Jennifer's Body (song)
|Song by Hole from the album Live Through This|
|Released||April 12, 1994|
|Recorded||October 1993 at Triclops Studios in Atlanta, Georgia|
|Genre||Alternative rock, punk rock|
Paul Q. Kolderie|
|Live Through This track listing|
"Jennifer's Body" is a song written and performed by American alternative rock band Hole, from their 1994 album Live Through This. The song was the inspiration for the title of the 2009 film of the same name.
Origin and recording
According to drummer Patty Schemel, she and Courtney Love came up with the idea for the song in 1992 while in San Francisco; at the time, Love's husband Kurt Cobain was working with Melvins on their album Lysol (1992). The song was recorded at Triclops Studios in October 1993 during the recording sessions for Live Through This. Schemel recalled that the song was recorded in two takes.
Composition and lyrics
The meaning of the song has been interpreted and deciphered many different ways; however, the general theme of the lyrics deal with a woman's kidnapping and dismemberment. According to Everett True, the song was thought to be inspired by Jennie Boddy, a music publicist. Its lyrics appear to tell the narrative of a woman in captivity, being held "in a box by the bed," before eventually being murdered and dismembered.
The line in the song, "He keeps you in a box by the bed, alive, but just barely" bears similarity to the 1977 kidnapping of Colleen Stan, a woman who was taken captive and kept as a sex slave for seven years by Cameron and Janice Hooker. During her seven-year captivity, Stan was frequently imprisoned in a wooden box underneath Hooker's bed. Though the case bears a similarity, Love and the band have never commented on it being an inspiration.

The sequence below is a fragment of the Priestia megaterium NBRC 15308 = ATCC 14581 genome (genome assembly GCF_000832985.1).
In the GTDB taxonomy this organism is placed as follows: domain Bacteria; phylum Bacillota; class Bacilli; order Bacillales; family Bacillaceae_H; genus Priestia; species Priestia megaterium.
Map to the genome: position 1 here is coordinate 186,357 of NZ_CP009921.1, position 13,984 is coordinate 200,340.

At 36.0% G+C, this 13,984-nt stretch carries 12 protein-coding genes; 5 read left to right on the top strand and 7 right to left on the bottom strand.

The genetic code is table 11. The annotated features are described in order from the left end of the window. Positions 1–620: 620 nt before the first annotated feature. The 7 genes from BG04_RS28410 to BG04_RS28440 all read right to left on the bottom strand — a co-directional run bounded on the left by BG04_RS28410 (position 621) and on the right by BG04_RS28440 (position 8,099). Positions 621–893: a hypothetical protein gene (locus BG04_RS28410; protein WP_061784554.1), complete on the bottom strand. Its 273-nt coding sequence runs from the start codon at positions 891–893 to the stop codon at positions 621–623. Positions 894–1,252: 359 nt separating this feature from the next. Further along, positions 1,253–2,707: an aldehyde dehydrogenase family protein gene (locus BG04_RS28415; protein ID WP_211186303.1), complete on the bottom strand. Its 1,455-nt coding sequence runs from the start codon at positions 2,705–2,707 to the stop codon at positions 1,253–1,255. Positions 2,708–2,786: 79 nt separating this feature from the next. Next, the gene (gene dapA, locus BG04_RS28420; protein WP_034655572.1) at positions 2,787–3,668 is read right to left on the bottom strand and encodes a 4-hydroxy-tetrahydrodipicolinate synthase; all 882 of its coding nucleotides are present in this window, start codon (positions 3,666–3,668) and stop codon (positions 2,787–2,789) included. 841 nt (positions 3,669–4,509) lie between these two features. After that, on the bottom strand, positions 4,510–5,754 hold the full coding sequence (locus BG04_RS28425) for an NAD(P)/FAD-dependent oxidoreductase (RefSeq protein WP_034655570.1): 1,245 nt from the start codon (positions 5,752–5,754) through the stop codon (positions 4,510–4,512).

The song has been interpreted by feminist scholars as about literal violence against a woman's body, as well as using "corporeal fragmentation," representing a woman's body being enjoyed "piecemeal in objectified parts." The song's ending with the repeated lines "Just relax, just relax, just go to sleep," have been interpreted by feminist scholars as assuming the role of a male aggressor speaking to his female victim who is either being lulled to sleep, or experiencing death.
When Diablo Cody wrote the script for her 2009 film of the same name, she said she had been drawn to it because of how dark it was, and chose to name the film after it because "[It was] a creepy song. It's sort of like a horror movie."
- Hopper, Jessica (April 14, 2014). "You Will Ache Like I Ache: The Oral History of Hole's 'Live Through This'". Spin. Retrieved December 1, 2015.
- Raha 2004, p. 179.
- True 2006, p. 183.
- Burns & Lafrance 2002, p. 116.
- "Man who tortured 'girl in the box' denied parole". USA Today. April 17, 2015. Retrieved December 1, 2015.
- Burns & Lafrance 2002, pp. 114-15.
- Burns & Lafrance 2002, p. 114.
- Guillen, Michael (June 22, 2010). "Midnites for Maniacs: Diablo Cody on Jennifer's Body (2009)". Twitch Film. Retrieved November 29, 2015.
- Burns, Lori and Melissa Lafrance (2002). Disruptive Divas: Feminism, Identity and Popular Music. Routledge. ISBN 978-0-81533-554-2.
- Raha, Maria (2004). Cinderella's Big Score: Women of the Punk and Indie Underground. Live Girls. Seal Press. ISBN 978-1-58005-116-3.
- True, Everett (2006). Nirvana: The Biography. Omnibus Press. ISBN 978-0-30681-554-6.